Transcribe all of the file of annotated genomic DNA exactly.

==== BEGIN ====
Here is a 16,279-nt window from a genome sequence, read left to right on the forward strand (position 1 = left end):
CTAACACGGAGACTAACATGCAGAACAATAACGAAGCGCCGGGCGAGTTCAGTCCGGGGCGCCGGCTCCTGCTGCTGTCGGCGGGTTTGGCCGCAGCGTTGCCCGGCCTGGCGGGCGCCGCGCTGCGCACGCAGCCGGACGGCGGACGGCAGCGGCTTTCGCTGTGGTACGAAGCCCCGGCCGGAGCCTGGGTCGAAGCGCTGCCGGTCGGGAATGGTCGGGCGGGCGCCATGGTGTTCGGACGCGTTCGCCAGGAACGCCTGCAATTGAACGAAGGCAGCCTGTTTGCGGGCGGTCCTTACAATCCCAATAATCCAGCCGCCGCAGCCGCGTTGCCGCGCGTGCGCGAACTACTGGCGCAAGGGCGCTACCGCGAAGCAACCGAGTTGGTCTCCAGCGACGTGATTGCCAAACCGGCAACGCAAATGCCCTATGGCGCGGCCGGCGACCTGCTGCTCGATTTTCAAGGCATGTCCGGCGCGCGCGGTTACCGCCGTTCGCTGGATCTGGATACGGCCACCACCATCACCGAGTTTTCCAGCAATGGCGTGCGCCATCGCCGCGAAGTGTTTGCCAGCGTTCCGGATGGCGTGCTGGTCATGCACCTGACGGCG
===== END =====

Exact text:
Here is a 16,279-nt window from a genome sequence, read left to right on the forward strand (position 1 = left end):
CTAACACGGAGACTAACATGCAGAACAATAACGAAGCGCCGGGCGAGTTCAGTCCGGGGCGCCGGCTCCTGCTGCTGTCGGCGGGTTTGGCCGCAGCGTTGCCCGGCCTGGCGGGCGCCGCGCTGCGCACGCAGCCGGACGGCGGACGGCAGCGGCTTTCGCTGTGGTACGAAGCCCCGGCCGGAGCCTGGGTCGAAGCGCTGCCGGTCGGGAATGGTCGGGCGGGCGCCATGGTGTTCGGACGCGTTCGCCAGGAACGCCTGCAATTGAACGAAGGCAGCCTGTTTGCGGGCGGTCCTTACAATCCCAATAATCCAGCCGCCGCAGCCGCGTTGCCGCGCGTGCGCGAACTACTGGCGCAAGGGCGCTACCGCGAAGCAACCGAGTTGGTCTCCAGCGACGTGATTGCCAAACCGGCAACGCAAATGCCCTATGGCGCGGCCGGCGACCTGCTGCTCGATTTTCAAGGCATGTCCGGCGCGCGCGGTTACCGCCGTTCGCTGGATCTGGATACGGCCACCACCATCACCGAGTTTTCCAGCAATGGCGTGCGCCATCGCCGCGAAGTGTTTGCCAGCGTTCCGGATGGCGTGCTGGTCATGCACCTGACGGCG